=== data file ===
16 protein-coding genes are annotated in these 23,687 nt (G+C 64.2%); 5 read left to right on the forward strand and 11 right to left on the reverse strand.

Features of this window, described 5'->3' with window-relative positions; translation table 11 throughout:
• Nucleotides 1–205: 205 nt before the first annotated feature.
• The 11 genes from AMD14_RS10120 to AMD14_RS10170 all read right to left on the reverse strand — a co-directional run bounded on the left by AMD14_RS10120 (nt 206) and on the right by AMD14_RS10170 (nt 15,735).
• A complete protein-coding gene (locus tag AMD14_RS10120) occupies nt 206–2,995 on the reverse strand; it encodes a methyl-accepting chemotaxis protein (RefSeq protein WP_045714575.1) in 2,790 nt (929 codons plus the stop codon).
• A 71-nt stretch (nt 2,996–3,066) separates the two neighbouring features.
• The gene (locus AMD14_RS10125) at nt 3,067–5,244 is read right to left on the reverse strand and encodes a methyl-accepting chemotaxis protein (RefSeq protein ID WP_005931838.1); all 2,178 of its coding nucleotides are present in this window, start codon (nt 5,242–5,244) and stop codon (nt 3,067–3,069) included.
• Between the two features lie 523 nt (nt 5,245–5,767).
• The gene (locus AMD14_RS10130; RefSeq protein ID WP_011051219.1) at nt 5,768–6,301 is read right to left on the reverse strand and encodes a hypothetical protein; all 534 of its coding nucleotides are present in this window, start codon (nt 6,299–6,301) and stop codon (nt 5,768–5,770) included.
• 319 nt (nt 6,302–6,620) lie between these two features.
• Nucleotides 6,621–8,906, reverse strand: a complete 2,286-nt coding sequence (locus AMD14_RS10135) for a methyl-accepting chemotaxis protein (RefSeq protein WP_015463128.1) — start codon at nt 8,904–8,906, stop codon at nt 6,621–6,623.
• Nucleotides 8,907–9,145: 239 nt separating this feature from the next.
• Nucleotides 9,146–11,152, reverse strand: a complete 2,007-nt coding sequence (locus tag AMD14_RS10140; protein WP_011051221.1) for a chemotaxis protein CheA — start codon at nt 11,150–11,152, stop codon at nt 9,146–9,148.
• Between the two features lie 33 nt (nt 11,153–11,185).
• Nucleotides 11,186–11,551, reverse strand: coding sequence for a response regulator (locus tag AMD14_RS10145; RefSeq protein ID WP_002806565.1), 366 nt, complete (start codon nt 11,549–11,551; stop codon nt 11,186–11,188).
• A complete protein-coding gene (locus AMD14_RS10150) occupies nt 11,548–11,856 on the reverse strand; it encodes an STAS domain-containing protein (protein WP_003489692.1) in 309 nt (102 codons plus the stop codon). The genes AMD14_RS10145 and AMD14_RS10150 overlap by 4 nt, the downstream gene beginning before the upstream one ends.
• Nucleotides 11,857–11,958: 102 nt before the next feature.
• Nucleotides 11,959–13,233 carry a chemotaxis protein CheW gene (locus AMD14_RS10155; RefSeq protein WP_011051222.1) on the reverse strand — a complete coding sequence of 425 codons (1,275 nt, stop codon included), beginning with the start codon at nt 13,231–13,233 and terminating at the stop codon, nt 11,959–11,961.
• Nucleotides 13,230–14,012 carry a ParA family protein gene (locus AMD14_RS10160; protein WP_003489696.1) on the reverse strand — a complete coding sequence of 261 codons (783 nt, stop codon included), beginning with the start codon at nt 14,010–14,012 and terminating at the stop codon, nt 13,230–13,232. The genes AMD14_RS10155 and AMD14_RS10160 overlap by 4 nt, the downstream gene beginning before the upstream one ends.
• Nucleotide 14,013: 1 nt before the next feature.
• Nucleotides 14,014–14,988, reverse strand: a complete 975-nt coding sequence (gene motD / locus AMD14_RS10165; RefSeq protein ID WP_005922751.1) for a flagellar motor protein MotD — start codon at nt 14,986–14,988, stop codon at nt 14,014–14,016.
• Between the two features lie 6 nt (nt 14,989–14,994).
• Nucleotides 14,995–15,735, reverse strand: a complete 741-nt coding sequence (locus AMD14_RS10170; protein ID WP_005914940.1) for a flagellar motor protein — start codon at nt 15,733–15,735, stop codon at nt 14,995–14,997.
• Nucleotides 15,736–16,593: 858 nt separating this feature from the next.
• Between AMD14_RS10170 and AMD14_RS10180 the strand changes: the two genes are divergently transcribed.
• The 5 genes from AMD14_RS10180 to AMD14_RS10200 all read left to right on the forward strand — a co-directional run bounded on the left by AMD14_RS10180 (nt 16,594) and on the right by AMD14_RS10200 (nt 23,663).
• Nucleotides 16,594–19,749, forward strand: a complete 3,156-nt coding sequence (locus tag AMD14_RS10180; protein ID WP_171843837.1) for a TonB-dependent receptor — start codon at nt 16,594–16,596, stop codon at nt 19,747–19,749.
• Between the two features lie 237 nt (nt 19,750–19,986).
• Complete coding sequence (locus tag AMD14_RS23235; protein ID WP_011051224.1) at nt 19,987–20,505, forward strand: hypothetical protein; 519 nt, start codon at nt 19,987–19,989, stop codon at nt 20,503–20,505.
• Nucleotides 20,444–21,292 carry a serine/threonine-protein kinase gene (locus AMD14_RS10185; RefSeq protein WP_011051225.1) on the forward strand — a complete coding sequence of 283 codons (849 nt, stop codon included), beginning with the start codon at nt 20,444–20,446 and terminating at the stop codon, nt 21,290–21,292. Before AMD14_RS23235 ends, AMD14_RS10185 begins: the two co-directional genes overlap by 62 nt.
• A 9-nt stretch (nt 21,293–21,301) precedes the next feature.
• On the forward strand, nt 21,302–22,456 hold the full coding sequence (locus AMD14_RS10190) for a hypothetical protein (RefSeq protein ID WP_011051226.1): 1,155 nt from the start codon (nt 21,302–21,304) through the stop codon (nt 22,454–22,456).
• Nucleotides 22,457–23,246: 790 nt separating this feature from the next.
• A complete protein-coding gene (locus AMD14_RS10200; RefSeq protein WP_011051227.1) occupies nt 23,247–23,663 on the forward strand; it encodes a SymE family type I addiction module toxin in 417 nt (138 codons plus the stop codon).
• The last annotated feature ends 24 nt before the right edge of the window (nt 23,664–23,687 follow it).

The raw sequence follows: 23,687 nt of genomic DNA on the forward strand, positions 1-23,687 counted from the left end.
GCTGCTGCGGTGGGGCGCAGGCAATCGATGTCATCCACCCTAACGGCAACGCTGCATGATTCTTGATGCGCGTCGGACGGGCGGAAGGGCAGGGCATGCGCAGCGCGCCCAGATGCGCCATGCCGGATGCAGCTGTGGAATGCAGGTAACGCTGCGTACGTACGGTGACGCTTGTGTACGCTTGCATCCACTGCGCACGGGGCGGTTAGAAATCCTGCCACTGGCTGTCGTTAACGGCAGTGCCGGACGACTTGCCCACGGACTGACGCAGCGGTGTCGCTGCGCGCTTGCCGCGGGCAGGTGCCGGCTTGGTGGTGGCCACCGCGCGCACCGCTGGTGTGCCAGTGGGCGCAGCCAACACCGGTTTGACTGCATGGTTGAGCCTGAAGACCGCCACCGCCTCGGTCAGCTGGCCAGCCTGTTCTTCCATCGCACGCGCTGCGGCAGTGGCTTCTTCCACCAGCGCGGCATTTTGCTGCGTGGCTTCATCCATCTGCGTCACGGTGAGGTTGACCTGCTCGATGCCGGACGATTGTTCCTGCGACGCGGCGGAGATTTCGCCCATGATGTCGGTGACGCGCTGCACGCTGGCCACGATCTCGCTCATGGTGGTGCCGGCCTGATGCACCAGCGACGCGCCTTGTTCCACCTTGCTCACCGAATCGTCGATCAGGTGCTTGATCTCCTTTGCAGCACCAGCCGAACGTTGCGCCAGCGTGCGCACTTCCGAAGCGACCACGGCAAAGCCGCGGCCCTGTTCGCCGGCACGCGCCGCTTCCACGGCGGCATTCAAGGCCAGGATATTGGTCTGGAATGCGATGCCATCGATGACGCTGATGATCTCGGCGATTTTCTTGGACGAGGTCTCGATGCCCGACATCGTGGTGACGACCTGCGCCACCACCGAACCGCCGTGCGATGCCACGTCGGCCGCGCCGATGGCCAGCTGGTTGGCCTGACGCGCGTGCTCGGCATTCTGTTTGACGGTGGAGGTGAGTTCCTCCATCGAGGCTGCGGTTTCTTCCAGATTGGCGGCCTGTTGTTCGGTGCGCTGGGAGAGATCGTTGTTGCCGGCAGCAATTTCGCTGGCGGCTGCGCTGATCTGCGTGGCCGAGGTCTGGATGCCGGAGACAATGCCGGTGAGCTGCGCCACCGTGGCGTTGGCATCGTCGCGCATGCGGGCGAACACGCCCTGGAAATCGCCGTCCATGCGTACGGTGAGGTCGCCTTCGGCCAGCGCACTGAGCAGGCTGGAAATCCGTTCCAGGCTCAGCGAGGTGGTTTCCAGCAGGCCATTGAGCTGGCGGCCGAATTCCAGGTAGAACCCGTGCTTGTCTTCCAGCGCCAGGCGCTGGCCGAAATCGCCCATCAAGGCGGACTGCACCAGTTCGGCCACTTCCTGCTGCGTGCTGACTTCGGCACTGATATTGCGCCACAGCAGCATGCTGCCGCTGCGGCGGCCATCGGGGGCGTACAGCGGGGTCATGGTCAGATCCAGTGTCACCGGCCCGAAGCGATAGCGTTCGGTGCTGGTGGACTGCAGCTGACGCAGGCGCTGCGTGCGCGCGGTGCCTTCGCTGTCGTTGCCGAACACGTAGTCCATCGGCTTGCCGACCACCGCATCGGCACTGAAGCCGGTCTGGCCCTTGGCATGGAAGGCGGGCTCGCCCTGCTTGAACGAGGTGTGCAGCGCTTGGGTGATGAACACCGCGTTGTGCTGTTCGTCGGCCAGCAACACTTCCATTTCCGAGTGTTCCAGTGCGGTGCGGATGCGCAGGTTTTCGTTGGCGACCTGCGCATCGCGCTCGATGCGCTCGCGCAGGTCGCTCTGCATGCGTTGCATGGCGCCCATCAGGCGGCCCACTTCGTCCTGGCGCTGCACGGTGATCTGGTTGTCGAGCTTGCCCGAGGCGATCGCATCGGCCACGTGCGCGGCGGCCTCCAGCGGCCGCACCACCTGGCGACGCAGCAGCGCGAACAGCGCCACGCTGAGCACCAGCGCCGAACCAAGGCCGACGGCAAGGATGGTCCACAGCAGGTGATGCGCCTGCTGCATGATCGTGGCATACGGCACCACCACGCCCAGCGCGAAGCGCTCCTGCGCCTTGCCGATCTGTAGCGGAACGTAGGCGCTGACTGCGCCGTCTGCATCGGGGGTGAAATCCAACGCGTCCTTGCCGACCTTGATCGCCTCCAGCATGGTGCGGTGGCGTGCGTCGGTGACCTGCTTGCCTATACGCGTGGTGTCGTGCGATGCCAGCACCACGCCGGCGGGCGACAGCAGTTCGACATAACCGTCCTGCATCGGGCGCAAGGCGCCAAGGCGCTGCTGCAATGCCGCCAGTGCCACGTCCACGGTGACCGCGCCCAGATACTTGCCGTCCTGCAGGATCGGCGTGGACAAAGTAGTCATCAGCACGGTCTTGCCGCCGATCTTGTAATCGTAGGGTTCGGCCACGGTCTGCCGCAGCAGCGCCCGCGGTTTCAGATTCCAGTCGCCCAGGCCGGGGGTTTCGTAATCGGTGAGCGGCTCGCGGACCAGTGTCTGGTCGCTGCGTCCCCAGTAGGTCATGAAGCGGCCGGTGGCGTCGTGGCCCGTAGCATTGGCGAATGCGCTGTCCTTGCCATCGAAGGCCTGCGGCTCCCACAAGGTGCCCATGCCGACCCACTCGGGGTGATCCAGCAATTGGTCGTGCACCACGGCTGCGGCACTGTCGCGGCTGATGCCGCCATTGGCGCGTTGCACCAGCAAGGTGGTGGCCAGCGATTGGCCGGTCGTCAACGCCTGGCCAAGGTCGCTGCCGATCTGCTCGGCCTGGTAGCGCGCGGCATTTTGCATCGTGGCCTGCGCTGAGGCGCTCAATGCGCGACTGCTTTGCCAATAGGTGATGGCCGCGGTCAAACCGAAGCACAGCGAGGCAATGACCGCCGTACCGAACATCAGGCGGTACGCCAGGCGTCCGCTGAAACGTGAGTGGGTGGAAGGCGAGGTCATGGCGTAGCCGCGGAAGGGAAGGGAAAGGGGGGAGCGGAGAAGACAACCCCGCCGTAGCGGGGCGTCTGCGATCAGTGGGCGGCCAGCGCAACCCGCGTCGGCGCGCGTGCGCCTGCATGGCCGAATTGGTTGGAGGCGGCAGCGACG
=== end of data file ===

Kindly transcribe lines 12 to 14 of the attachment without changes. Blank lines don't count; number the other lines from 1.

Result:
• Nucleotides 8,907–9,145: 239 nt separating this feature from the next.
• Nucleotides 9,146–11,152, reverse strand: a complete 2,007-nt coding sequence (locus tag AMD14_RS10140; protein WP_011051221.1) for a chemotaxis protein CheA — start codon at nt 11,150–11,152, stop codon at nt 9,146–9,148.
• Between the two features lie 33 nt (nt 11,153–11,185).